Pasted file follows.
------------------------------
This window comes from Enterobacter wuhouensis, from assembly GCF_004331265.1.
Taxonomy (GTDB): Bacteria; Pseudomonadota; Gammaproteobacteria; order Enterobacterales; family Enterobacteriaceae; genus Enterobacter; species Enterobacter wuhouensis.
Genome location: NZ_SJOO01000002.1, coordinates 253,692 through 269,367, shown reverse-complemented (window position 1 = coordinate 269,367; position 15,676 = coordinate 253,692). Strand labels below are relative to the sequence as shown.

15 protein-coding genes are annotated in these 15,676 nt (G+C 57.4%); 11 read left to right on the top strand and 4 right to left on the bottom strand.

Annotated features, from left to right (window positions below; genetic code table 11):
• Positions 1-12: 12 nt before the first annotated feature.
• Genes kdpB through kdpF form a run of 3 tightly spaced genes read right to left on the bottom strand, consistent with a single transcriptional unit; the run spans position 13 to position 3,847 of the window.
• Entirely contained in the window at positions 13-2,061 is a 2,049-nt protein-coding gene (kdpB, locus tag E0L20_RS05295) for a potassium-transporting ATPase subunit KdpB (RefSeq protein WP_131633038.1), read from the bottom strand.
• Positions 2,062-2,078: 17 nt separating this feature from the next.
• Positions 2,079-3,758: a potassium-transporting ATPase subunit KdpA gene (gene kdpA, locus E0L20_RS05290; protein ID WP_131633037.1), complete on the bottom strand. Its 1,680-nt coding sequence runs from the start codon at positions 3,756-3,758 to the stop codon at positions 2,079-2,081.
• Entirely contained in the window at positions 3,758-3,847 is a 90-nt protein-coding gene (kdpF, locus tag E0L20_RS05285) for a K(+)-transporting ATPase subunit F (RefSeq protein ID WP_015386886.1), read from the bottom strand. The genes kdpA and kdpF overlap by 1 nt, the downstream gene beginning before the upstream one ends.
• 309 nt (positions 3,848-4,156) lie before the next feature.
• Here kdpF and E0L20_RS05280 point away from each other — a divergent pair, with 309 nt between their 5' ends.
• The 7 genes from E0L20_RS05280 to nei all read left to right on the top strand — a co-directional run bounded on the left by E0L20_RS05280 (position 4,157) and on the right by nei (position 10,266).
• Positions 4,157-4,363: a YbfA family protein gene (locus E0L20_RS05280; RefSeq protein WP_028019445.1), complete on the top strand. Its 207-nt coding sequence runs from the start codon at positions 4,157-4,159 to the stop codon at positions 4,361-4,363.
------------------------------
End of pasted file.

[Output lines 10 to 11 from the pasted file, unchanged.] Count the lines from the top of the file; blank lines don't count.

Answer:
• Positions 2,079-3,758: a potassium-transporting ATPase subunit KdpA gene (gene kdpA, locus E0L20_RS05290; protein ID WP_131633037.1), complete on the bottom strand. Its 1,680-nt coding sequence runs from the start codon at positions 3,756-3,758 to the stop codon at positions 2,079-2,081.
• Entirely contained in the window at positions 3,758-3,847 is a 90-nt protein-coding gene (kdpF, locus tag E0L20_RS05285) for a K(+)-transporting ATPase subunit F (RefSeq protein ID WP_015386886.1), read from the bottom strand. The genes kdpA and kdpF overlap by 1 nt, the downstream gene beginning before the upstream one ends.